I was born out of wedlock. I got to know this at age ten. Despite the fact that I didn’t resemble any one of my family members, I wouldn’t have known if it wasn’t said to my face. You’d have thought I wouldn’t understand what such a big word meant at such a young age but i was forced to.
My step siblings were what you would call a nightmare. They made sure to rub it in. The eldest one, Jack, he was a little bit nice to me. Whenever he saw me watching them play he would invite me to play amidst his siblings protests. My step father never said it to my face but I would hear him argue with my mother about it and threaten to chase her away.
Mother; she was a pretty soul. She’d always said I resembled my father. She’d nick named me ‘ajuoga’ which meant Doctor. She would always remind me that I wasn’t like any of my siblings. Each morning before I left for school she would give me a few coins for a snack. She made me repeat this words every morning, ‘You are Kind. You are Smart. You are Important.’
A year later mother passed on from a pneumonia attack. I remember it like it was yesterday. I was right beside her bed when she breathed her last. Her final words to me, “Ajuoga, you have your father’s heart. You are kind my son. May the Lord keep you.”
I sat there with my hand still in mother’s hand until my step father got back. He called out my name but I didn’t move. My shirt was already wet. I had been crying for more than two hours. I heard my step father call someone to come pick up the ‘body’. Barely a few hours after my mother died and he was already referring to her as a ‘body’. It made me wonder if he really loved her.
They took the ‘body’ and promised that they would take care of the ‘body’. “Miriam,” I shouted at the men in white coats. They looked at me like I was speaking Greek. “Her name is Miriam. She’s my mother,” i explained. They nodded and smiled at me as they left with mother at the back of their truck.
Friends, family, neighbors, strangers all came to the home to give their condolences. I always watched them from the corner of mother’s room. It didn’t matter to me because they didn’t know mother, not even those who wept. They were all pretenders. The worst part was they didn’t bother to check on the ten year old boy who had watched life fade away from his mother’s eyes.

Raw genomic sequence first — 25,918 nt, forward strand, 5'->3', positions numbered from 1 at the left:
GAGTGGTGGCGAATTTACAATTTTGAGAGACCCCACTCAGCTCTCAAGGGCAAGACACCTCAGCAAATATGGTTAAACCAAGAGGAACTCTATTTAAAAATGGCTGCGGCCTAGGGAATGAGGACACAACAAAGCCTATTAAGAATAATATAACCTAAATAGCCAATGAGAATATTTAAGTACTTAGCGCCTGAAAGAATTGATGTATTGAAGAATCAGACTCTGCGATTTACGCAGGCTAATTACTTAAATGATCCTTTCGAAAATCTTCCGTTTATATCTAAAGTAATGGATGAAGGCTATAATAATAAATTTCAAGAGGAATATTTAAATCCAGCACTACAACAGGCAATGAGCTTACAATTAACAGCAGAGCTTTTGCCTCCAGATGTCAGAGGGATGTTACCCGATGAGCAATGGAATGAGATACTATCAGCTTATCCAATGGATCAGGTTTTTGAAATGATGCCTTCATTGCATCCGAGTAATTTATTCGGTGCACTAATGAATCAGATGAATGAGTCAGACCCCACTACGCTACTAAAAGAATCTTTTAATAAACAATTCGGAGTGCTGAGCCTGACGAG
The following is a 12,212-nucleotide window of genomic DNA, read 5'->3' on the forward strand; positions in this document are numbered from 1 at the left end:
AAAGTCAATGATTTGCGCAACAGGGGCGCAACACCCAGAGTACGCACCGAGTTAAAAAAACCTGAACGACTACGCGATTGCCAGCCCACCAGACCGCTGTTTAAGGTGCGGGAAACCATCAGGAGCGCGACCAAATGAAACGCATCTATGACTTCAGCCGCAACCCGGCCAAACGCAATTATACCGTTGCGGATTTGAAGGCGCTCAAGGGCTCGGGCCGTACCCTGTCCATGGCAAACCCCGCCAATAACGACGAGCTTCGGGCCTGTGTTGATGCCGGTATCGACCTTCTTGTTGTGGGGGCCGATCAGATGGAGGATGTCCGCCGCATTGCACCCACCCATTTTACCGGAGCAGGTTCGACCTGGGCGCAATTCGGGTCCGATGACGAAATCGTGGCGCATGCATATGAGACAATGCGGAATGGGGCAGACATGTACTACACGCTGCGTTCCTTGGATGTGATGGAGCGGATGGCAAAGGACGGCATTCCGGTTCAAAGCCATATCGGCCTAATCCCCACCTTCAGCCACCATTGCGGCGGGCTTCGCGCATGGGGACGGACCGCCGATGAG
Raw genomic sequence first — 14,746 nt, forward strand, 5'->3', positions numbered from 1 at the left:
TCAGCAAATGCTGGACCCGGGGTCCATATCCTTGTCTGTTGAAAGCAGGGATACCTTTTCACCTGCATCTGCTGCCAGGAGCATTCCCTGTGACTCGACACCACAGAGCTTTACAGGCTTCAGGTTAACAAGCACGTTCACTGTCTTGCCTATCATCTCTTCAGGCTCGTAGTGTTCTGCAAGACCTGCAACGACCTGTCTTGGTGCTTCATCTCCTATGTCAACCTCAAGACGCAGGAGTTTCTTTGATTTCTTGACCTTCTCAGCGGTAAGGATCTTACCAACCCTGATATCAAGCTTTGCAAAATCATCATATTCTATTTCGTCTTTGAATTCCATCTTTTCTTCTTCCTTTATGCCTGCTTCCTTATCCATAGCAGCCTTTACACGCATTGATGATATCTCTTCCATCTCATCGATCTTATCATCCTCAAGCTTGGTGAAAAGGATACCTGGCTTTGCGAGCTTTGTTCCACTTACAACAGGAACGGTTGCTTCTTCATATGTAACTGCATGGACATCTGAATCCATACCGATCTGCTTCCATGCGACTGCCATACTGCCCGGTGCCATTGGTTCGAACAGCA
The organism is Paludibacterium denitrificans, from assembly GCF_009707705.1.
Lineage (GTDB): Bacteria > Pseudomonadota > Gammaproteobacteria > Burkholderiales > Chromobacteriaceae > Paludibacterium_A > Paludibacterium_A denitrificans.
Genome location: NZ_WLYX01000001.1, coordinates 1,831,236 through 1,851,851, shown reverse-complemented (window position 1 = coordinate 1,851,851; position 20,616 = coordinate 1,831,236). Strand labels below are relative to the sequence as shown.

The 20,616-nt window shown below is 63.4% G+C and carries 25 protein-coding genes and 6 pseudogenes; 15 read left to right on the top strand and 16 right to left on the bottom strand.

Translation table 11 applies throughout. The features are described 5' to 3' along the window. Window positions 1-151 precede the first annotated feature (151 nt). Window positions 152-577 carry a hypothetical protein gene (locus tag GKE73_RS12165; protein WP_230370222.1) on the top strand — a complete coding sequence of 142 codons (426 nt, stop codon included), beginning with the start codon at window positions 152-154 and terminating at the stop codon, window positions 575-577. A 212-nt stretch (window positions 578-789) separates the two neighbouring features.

On the eve of mother’s burial I was seated at my favorite spot in the home, farthest right corner just next to the kitchen. It was where mother would sing me all the songs my father sang to her when she was pregnant with me. No one cared to dress me up. I wasn’t recognized as one of the children. It seemed like I’d ceased to exist when mother passed on.
From where I sat I could see the only person who had loved me with no bounds in a coffin unable to smile at me like she’d always done.
From where I sat I could see the bed, in my mother’s house, on which she died in.
From where I sat I could hear Jack read the eulogy without my being included as the out-of-wedlock-child of Miriam.
From where I sat my world seemed to crash around me and I was fighting for my life.
But also, from where I sat I could see a man who was staring at me with a smile plastered on his visage. Immediately our eyes met I felt some peace and calm. He gestured for me to go to where he was and I did.
He pulled me into an embrace with tears quickly filling his eyes. He begun humming a song, that mother had termed as sorrowful, into my ear then he said, “My condolences my son, your mother was a pretty soul.”
From where I sat that day fifteen years ago, I met the only other person, apart from my mother, who loved me with no boundaries…